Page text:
From Saturday evening, the Netherlands implemented a three-week partial lockdown due to an increase in coronavirus cases.
Bars and restaurants will shut early to combat the spread, and sports events will be staged without crowds. Schools, theatres, and cinemas will continue to operate as usual.
Coronavirus infections have resurfaced in regions of western Europe, almost two years after a worldwide health pandemic claimed over five million lives. Germany may impose restrictions, while Austria is preparing to quarantine millions of not completely vaccinated individuals.
According to Dutch broadcaster NOS, the first such measures in Western Europe since the summer took effect on Saturday.
The cabinet of Caretaker Prime Minister Mark Rutte reached a final decision last Friday and unveiled the additional measures at a televised press conference.
Coronavirus infections have surged significantly in the country of 17.5 million after social distancing regulations were lifted in late September, reaching a record high of roughly 16,300 in 24 hours on Thursday.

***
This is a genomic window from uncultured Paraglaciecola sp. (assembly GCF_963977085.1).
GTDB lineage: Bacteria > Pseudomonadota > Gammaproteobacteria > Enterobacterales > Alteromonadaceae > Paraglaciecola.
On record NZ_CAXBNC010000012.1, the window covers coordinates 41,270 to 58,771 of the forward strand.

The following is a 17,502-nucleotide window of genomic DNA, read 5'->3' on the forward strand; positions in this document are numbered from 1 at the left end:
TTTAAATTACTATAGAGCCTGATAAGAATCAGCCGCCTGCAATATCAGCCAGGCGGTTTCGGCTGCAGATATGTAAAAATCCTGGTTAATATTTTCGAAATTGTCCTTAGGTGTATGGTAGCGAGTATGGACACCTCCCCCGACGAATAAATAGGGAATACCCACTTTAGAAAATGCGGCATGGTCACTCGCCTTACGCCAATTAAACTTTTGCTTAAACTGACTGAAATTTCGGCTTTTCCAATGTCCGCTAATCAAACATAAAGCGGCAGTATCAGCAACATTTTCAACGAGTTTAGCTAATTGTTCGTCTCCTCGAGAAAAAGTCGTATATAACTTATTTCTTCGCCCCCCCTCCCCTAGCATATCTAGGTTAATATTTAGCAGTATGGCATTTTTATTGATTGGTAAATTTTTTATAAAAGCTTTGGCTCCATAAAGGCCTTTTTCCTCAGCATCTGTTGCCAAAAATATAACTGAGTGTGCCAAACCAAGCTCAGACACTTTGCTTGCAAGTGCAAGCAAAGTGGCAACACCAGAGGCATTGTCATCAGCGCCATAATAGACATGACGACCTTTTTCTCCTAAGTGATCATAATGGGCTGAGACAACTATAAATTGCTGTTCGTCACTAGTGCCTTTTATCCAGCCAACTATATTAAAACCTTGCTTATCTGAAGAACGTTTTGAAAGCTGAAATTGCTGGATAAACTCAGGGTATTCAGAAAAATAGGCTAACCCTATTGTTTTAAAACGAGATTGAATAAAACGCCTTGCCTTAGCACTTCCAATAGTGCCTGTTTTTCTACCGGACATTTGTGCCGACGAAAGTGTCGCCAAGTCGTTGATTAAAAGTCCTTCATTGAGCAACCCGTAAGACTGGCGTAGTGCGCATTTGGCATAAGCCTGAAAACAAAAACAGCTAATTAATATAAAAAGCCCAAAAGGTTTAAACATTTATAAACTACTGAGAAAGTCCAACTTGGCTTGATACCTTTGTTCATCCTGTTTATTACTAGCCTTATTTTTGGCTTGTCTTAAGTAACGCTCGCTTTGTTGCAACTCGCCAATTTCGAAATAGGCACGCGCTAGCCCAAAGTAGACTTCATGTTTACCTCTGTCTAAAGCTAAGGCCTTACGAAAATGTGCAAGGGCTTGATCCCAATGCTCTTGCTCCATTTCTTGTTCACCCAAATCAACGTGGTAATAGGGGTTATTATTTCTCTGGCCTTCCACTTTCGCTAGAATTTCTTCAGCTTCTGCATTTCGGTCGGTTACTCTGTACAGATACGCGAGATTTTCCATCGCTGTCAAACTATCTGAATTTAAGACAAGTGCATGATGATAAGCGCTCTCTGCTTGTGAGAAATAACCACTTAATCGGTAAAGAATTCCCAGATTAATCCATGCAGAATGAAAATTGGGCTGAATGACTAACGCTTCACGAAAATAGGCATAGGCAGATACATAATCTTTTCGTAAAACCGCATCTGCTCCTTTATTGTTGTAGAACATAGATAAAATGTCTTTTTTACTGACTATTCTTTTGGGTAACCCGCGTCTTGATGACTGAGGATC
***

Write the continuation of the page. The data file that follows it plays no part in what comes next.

The latest surge of infections has placed hospitals around the nation under strain, prompting them to cut down on services.
Around 85 per cent of the adult Dutch population has had a complete COVID-19 vaccination. Booster injections had previously been given exclusively to a small percentage of the population with compromised immune systems; they will begin to be offered to anyone aged 80 and older in December.
According to a World Health Organization (WHO) official, coronavirus mortality increased 10% in Europe during the last week, putting the region “back at the epicentre of the pandemic.”
While most of it is due to outbreaks in Russia and eastern Europe, Germany and the United Kingdom also report an increase in new cases. Even in nations with high vaccination rates, a significant proportion of the population remains unvaccinated.
While many countries in western Europe have vaccination rates over 60% – and some, such as Portugal and Spain, much higher – this still leaves a significant section of their people unprotected, and lockdowns are mostly obsolete.
According to an expert, the vast number of unvaccinated people, along with a general return of social interaction after the lockdown and a modest reduction in immunity for those who had their vaccinations months ago, is accelerating the spread of infections.